In many ways, millennials have been dealt a tough hand. They’re more in debt (for many reasons) than their parents were, and are finding it harder and harder to make the full leap into financial independence. At the same time, many young people with great undergraduate degrees struggle to get jobs out of school (among other things) and finding jobs that pay well is even more challenging. In this context, pursuing a graduate degree can feel like a terrible decision that will only lead to over-qualification and debt. In fact, many have argued that pursuing graduate degrees, and particularly master’s degrees, is a waste of time and money.
While I understand this argument, I also think it’s narrow-minded. Now more than ever, we should be encouraging millennials to invest in intellectual capital. Indeed, education is still one of the best investments a person can make in their future, as those with advanced degrees generally earn more and have less trouble finding work. And, the future of our country will increasingly depend on having smart, educated people around to fix the problems created by the generations before them.
Entry-level positions are changing; you need to be more qualified than ever to land one. We live in a competitive job market; until that changes, any extra edge is invaluable. Having a higher level of expertise than other job applicants is a great way to distinguish yourself and prove you have critical thinking skills and therefore workplace versatility.
Even if you aren’t entry- level anymore, a master’s degree can have a huge payoff. There are a bevy of careers that require a master’s degree, or strongly prefer one. This becomes even more relevant if you hope to rise to a managerial position.
It’s undeniable that the career model has changed. From the swift advent and ever-evolving role of technology to the fact that more women are working now than ever, it’s clear that the workforce and job market just isn’t the same as it was 10, 20, or 50 years ago. Today, switching jobs, companies, and career trajectories has become much more common. In a continuously changing and evolving world, reinvention hasn’t just become the norm, it’s become necessary for survival.
That being said, reinventing yourself mid-career is not simple, especially in a competitive job market. Switching industries can be nearly impossible, because although skill sets definitely translate, industry knowledge doesn’t, at least, not in an obvious way. If you want to move into a new industry, a master’s degree can give you credibility. In addition, graduate school is a great way of taking time to focus on pursuing your passions and interests, instead of simply chasing a pay check. In “5 Reasons to Consider Changing Jobs,” Michael Peggs reminds us that:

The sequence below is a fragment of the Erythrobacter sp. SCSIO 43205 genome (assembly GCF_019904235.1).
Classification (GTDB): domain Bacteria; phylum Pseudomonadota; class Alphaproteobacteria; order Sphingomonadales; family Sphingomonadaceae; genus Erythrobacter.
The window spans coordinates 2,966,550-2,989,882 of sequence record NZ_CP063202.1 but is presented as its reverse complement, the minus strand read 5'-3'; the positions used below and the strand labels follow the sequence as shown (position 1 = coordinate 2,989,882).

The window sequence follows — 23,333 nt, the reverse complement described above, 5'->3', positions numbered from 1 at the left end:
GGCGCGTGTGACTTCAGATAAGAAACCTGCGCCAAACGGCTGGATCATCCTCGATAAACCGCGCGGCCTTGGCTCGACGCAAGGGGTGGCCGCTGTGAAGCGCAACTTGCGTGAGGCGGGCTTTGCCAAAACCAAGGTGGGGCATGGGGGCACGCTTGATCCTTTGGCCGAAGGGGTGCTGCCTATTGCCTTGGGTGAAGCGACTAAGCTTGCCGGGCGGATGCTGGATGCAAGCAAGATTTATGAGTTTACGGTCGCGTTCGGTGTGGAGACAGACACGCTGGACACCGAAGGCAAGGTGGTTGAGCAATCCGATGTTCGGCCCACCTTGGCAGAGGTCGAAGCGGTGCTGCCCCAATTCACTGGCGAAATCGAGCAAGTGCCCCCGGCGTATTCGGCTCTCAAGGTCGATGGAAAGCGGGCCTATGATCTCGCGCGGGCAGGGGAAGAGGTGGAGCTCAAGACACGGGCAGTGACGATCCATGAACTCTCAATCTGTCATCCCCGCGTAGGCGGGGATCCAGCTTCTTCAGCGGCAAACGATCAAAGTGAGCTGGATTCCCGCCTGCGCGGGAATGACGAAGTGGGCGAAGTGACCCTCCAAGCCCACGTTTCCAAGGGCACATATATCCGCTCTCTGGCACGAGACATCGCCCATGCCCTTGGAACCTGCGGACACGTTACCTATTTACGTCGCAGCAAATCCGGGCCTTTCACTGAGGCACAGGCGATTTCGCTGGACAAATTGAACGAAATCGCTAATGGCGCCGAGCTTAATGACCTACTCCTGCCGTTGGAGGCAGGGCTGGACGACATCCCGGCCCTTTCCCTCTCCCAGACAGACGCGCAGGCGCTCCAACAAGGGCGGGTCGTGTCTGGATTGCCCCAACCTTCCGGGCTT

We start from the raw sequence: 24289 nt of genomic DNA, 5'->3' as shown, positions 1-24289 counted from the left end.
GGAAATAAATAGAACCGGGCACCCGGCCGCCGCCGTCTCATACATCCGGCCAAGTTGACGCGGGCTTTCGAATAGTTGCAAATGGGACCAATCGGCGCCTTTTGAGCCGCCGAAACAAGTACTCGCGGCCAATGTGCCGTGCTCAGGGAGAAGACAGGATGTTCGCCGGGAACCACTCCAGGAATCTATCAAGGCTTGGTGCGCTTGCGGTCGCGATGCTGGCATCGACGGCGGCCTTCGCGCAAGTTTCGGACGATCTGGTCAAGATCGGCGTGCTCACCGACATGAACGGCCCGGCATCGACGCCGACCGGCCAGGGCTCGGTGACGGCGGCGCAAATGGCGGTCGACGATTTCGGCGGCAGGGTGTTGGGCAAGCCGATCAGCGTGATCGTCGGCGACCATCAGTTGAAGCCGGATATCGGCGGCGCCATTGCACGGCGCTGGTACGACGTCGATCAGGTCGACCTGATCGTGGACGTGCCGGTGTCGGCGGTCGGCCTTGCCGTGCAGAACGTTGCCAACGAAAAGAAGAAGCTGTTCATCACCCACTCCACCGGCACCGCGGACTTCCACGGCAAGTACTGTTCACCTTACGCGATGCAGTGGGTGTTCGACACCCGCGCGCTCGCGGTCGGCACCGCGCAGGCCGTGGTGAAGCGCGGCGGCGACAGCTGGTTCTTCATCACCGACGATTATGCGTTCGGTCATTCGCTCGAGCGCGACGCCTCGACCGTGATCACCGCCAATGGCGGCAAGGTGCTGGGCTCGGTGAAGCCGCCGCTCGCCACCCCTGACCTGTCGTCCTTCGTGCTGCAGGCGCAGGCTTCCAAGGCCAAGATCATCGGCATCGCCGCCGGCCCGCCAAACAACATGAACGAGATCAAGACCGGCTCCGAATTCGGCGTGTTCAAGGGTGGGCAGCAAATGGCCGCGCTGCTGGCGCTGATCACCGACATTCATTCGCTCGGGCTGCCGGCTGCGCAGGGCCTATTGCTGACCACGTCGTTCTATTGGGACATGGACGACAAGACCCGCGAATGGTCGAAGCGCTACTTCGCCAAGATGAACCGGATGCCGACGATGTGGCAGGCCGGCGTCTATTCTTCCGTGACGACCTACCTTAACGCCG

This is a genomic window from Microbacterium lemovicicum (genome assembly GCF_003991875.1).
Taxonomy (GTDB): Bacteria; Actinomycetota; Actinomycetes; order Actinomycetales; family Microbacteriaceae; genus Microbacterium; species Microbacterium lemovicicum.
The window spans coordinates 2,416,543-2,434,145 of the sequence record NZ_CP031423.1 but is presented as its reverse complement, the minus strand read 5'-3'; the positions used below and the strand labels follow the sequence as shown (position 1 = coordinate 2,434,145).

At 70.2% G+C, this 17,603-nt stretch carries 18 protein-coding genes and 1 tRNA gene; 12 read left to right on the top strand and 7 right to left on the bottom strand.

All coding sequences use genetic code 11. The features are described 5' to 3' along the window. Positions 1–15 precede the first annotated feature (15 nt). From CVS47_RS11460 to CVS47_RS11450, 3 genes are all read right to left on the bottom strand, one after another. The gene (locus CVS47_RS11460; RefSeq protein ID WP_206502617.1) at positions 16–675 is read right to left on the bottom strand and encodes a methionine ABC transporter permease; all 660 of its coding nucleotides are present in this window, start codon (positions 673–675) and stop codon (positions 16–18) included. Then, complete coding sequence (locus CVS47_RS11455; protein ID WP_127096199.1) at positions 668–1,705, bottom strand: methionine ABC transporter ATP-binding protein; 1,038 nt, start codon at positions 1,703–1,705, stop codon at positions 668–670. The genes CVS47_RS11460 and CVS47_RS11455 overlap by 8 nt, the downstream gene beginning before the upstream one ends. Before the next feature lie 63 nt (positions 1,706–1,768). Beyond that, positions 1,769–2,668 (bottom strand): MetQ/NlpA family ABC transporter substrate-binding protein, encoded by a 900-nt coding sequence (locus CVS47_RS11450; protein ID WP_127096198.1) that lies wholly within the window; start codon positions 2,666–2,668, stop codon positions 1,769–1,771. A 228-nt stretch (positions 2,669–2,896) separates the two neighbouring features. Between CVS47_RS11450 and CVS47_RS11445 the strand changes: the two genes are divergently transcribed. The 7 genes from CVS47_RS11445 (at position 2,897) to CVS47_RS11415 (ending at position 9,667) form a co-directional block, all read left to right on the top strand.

…these days, career paths are rarely linear. And no matter what your reason for looking, the right career is out there for you. Research your options, evaluate your strengths, learn new skills, and fortify your resolve to make change, and you’ll find the path that’s right for you.
Sometimes, we need to take a step back from the daily grind to rediscover what it is that truly makes us happy. When the answer is chasing a new career, graduate school can be a great tool to build a career and explore your interests along the way.
Master’s programs know that education is expensive and that not all new jobs come with a six-figure starting salary, even post-master’s degree. More and more young people also want to be able to work through school to help manage the financial burden of higher education. Thus, schools that offer master’s degrees have dramatically increased their offerings of non-traditional degree programs. Other programs offer flexible timelines for master’s degrees and other certificate programs for professional development. In addition, a growing number of remote jobs and online degree programs are attempting to make balancing work and school more manageable.
Employers may also be willing to sponsor your education. For people who know they want an advanced degree and like where they work, this is a win-win. For example, if you know that you want to be in field like finance or consulting, two competing industries that require or strongly encourage MBAs, research firm or banks that have a sponsorship programs.
At the same time, some employers are beginning to offer to help employees pay back student loans. A few large companies including Fidelity and PricewaterhouseCoopers have begun offering loan credits to employees as a workplace incentive. Other employers may allow you to take a sabbatical or leave of absence to complete graduate studies. While this isn’t as cushy an option as sponsorship, there are some great benefits. If you can stay an official employee while in school, you may be eligible to keep your health insurance, contribute to your 401(k), and take advantage of other employee benefits. It’s not the same as a paycheck, but holding onto good health insurance and employee benefits can be a huge help when you’re in school—especially for those no longer covered by a parents’ insurance plan.
Millennials have been gifted an economy in recovery and often misleading financial advice. We know that making more than a certain amount of money (which fluctuates depending on where you live) is unlikely to make us happier. And I’ve seen too many young people make life decisions based purely on financial risk instead of accounting for intellectual or emotional wellbeing. Everyone’s risk-reward calculus is different, but it’s important to remember that despite what some people may tell you, there is really no easy way to calculate an intangible like education.
Personal dreams have to count for something. Ultimately, this means we shouldn’t be discouraging millennials from taking risks—as long as they’re smart about it. Because when it comes to intellectual capital, the reward may be worth it.